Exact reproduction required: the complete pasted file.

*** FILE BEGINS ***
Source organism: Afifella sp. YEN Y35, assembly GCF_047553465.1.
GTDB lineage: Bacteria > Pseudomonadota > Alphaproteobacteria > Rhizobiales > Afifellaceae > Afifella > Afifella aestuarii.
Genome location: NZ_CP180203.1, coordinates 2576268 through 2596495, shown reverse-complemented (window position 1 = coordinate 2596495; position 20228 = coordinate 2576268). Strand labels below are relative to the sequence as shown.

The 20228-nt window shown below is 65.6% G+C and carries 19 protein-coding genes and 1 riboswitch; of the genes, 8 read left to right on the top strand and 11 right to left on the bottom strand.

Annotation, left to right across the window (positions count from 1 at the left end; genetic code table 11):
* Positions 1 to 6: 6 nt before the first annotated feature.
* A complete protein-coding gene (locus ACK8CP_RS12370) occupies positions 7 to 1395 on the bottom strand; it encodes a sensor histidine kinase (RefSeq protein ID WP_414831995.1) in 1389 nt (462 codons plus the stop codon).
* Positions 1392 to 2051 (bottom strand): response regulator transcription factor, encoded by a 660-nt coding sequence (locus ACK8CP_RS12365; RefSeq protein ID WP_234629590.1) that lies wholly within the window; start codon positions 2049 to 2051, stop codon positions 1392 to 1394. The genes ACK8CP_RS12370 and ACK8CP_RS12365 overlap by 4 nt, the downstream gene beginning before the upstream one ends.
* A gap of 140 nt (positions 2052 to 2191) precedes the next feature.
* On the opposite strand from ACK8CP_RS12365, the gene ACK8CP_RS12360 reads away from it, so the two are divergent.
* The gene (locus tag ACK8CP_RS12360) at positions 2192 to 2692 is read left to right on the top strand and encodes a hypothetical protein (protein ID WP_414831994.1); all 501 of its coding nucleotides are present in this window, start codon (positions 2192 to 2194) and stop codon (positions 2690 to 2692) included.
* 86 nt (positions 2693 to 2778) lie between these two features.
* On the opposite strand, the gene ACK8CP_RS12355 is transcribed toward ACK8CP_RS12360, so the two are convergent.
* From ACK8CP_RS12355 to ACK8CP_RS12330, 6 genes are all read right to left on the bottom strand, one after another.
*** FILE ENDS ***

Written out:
Source organism: Afifella sp. YEN Y35, assembly GCF_047553465.1.
GTDB lineage: Bacteria > Pseudomonadota > Alphaproteobacteria > Rhizobiales > Afifellaceae > Afifella > Afifella aestuarii.
Genome location: NZ_CP180203.1, coordinates 2576268 through 2596495, shown reverse-complemented (window position 1 = coordinate 2596495; position 20228 = coordinate 2576268). Strand labels below are relative to the sequence as shown.

The 20228-nt window shown below is 65.6% G+C and carries 19 protein-coding genes and 1 riboswitch; of the genes, 8 read left to right on the top strand and 11 right to left on the bottom strand.

Annotation, left to right across the window (positions count from 1 at the left end; genetic code table 11):
* Positions 1 to 6: 6 nt before the first annotated feature.
* A complete protein-coding gene (locus ACK8CP_RS12370) occupies positions 7 to 1395 on the bottom strand; it encodes a sensor histidine kinase (RefSeq protein ID WP_414831995.1) in 1389 nt (462 codons plus the stop codon).
* Positions 1392 to 2051 (bottom strand): response regulator transcription factor, encoded by a 660-nt coding sequence (locus ACK8CP_RS12365; RefSeq protein ID WP_234629590.1) that lies wholly within the window; start codon positions 2049 to 2051, stop codon positions 1392 to 1394. The genes ACK8CP_RS12370 and ACK8CP_RS12365 overlap by 4 nt, the downstream gene beginning before the upstream one ends.
* A gap of 140 nt (positions 2052 to 2191) precedes the next feature.
* On the opposite strand from ACK8CP_RS12365, the gene ACK8CP_RS12360 reads away from it, so the two are divergent.
* The gene (locus tag ACK8CP_RS12360) at positions 2192 to 2692 is read left to right on the top strand and encodes a hypothetical protein (protein ID WP_414831994.1); all 501 of its coding nucleotides are present in this window, start codon (positions 2192 to 2194) and stop codon (positions 2690 to 2692) included.
* 86 nt (positions 2693 to 2778) lie between these two features.
* On the opposite strand, the gene ACK8CP_RS12355 is transcribed toward ACK8CP_RS12360, so the two are convergent.
* From ACK8CP_RS12355 to ACK8CP_RS12330, 6 genes are all read right to left on the bottom strand, one after another.